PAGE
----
Care After

Refer to this sheet in the next few weeks. These instructions provide you with information on caring for yourself after your procedure. Your caregiver also may give you more specific instructions. Your treatment has been planned according to current medical practices, but problems sometimes occur. Call your caregiver if you have any problems or questions after your procedure.

Speaking, swallowing, eating, and controlling your saliva will be difficult at first, but all of these functions will become easier as you relearn them. Speech therapy and the use of artificial devices (prosthetic devices) that replace parts of your mouth that were removed often can help you articulate words. Your caregiver will instruct you about exercises you can do to help restore movement of your jaw and stretch muscles that may have contracted. In the case of a partial glossectomy in which movement of the tongue is still possible, a speech therapist can teach you exercises to help restore good speech.


  • Take any medicine as directed by your caregiver.

  • Gargle water frequently to flush out fluids, prevent infection, and speed up the healing process as directed. Flush your mouth after every meal so food does not get trapped in any area of your mouth.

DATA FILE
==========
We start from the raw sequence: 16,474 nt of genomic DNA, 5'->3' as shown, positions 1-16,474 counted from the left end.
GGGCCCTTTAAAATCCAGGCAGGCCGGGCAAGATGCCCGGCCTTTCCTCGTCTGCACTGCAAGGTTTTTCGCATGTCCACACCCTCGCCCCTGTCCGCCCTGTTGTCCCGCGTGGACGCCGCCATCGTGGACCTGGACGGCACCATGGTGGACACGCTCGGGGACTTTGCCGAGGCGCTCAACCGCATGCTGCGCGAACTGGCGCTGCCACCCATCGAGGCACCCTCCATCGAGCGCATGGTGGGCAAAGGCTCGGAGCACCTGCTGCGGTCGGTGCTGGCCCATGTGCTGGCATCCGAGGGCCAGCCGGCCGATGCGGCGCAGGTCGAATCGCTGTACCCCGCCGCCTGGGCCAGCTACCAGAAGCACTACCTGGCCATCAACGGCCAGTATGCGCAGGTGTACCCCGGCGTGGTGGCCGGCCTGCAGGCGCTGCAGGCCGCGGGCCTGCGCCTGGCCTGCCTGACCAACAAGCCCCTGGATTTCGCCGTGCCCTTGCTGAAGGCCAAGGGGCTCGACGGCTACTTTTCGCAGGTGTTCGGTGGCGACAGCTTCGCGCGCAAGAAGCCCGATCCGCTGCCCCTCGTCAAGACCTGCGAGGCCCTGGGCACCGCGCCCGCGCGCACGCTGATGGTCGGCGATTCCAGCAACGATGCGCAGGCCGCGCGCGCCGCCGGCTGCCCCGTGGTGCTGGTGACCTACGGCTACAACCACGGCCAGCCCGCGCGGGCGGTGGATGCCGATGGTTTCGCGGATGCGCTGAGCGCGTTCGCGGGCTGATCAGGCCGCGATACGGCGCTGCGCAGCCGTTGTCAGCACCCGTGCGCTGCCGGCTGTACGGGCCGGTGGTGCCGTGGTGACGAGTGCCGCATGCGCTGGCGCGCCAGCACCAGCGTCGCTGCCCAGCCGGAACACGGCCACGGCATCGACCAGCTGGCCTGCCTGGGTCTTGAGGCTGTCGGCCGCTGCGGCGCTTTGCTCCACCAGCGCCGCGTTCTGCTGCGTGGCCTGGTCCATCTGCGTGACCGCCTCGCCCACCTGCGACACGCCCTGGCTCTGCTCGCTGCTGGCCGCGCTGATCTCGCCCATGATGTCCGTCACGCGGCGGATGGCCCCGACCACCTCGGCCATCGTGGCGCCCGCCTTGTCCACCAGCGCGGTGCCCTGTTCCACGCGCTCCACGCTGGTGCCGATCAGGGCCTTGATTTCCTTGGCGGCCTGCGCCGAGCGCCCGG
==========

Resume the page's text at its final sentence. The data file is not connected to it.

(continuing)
• Drink enough fluids to keep your urine clear or pale yellow.

  • When you begin to eat again, eat soft foods and slowly progress to your normal diet.

  • If you receive a prosthetic mouth device, your caregiver will give you instructions on how to clean and care for it.

  • If you have a tube inserted through your neck and into your windpipe (trachea) for breathing (tracheostomy tube), your caregiver will instruct you how to clean it. Your caregiver will also tell you when to come back to have it removed.


  • You have a fever.

  • You have blood, drainage, swelling, or redness in your mouth that increases after the procedure.

  • You have increasing pain.

  • You have difficulty chewing or swallowing.

  • You have increased coughing.

  • You have redness or swelling in your upper neck.


  • You have pain or swelling in your feet, calves, or legs.

  • You have shortness of breath, a rapid heart beat, chest pain, nausea, or vomiting. 

  • You notice a decrease in the amount that you urinate and the number of times you urinate.